This, I’m afraid, is one of those moments when I really, really wish I’d written it down. Then I’d have a source and the point would be better made than it’s going to be. Then again, in the interests of mitigating against the possibility of doing a Bercow (Sally, not John) and becoming liable for an enormous sum through having referenced something or someone wot didn’t like it up’ em, maybe it’s better that I don’t have a source.
Anyway, you be the judge on the whole sourcey debate. I’m just going to push through it. There I was, either watching TV or listening to the radio – see why I wish I’d written this down? – and up popped one of what I guess are still called ‘public service announcements’.
The sort of thing that is produced by government, funded by the taxpayer and, in a mostly well-meaning, slightly patronising and broadly ineffective way, attempts to ‘help’ the general population with some tips on how to make things better.
The sort of thing that springs to mind is – and forgive me, for, clunky black plastic device from an early episode of Star Trek(*) that I might be, I am not of this vintage – the ‘Keep Calm and Carry On’ campaign, later, advice on what to do in the event of a nuclear strike (hide under the table, as I recall), later than that, the Green Cross Code Man (which was quite good AND starred Darth Vader), about the same time, Charley the cat and his advice on any number of issues including strangers and, into this century, The Management (actually, these were excellent) and Gimme Five a Day (not so much).
So this was a public service announcement, probably the work of the DTI, in conjunction with the DEL, quite clearly aimed at small businesses. So far so good – the success of small businesses is central to the success of the economy, to boosting employment, to facilitating training and skills development. The UK needs entrepreneurs. The UK needs to be seen to be business-friendly and open for business. So I’ve been told by my mates Dave, Nick and Ed, anyway. (Not by Nige, mind.)
Unfortunately, this PSA (looky here, I done made a TLA(**)!) centred around – in the first instance – an hairdresser. Whose mates and clients were all on social media. All on social media, apparently, discussing their hairstyles. And therefore, through the voodoo and spooky juju of tinternet, boosting our heroine’s business to the point, we were led to believe, that Vidal Sassoon himself may have thought ‘oi, oi, competition!’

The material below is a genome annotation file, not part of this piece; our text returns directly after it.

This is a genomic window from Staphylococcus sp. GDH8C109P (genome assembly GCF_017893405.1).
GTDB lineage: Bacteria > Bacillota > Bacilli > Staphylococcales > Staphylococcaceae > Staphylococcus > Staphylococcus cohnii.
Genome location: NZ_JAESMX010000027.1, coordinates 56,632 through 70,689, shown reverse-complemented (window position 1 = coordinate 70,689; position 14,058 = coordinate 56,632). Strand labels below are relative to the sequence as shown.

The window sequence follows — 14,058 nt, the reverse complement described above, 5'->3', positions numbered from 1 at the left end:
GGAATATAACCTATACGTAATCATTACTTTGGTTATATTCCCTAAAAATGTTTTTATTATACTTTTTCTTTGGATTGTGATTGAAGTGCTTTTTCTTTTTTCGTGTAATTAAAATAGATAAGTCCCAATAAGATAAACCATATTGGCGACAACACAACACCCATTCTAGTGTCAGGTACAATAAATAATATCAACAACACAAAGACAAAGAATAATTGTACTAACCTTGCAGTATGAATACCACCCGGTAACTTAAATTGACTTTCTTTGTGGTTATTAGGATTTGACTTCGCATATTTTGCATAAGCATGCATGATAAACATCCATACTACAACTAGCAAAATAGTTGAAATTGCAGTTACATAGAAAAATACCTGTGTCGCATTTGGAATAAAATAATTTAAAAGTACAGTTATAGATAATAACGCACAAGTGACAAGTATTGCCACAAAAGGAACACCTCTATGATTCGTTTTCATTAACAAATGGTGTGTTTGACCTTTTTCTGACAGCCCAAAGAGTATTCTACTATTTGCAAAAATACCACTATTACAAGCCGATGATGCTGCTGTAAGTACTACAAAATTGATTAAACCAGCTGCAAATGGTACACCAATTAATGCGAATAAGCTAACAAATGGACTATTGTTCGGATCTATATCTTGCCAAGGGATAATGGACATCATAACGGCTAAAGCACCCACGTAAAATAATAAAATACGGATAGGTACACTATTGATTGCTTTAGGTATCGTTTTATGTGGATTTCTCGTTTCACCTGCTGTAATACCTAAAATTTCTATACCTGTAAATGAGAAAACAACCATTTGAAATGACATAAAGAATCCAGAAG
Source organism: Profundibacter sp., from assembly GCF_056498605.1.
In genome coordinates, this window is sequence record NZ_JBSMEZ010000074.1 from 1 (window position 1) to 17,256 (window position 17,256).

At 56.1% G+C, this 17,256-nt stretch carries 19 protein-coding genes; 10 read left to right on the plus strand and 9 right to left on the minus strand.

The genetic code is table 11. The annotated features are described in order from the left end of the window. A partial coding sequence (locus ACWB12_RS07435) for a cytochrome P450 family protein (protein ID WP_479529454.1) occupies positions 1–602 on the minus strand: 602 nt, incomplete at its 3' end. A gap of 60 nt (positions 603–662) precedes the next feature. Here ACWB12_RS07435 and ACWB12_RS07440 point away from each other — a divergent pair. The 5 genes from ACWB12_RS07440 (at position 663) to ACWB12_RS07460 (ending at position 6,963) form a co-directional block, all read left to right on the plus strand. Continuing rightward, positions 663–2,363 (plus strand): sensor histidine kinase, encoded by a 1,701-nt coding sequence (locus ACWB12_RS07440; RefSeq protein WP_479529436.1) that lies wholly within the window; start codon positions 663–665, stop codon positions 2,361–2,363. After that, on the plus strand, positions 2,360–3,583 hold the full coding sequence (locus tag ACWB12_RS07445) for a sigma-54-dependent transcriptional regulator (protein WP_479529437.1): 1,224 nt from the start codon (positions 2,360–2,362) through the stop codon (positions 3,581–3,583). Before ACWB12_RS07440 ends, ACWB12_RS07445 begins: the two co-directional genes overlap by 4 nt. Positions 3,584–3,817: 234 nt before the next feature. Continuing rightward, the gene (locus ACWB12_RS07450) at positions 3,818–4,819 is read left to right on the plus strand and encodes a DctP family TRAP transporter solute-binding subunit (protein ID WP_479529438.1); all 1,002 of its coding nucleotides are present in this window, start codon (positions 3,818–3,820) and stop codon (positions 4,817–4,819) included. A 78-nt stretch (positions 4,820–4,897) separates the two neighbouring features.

Then, a voiceover which had, quite clearly, been scripted by someone in government and recorded by someone in education and was, therefore not wholly in touch with the subject matter, the audience or the zeitgeist (which, of course, I so am), told us that there are hundreds of people looking for your (the target audience’s) business and unless you’re on the social, they won’t find you.
Where to start, gentle readers, where to start.
First, I don’t think there are hundreds of people looking for your business. Hairdressers in general, maybe, in the same way that people look for toilet roll, but you’ll not build a business on people looking for you. Second, they’re most definitely not looking for you on social. Social media strategy is – once and for all – for the larger business that has the time and resource to waste on it.
Third – if it’s a PSA about new media – why use old media to get it out there? Hmmmm? Is it that social doesn’t have the reach – or is that traditional media carry more weight and are more likely to influence?
And if so, why advocate social to business people who do not have time and whose marketing efforts would be better focused elsewhere?
Nanny state. Makes me cross.
(*) Old communicator
(**) Three Letter Acronym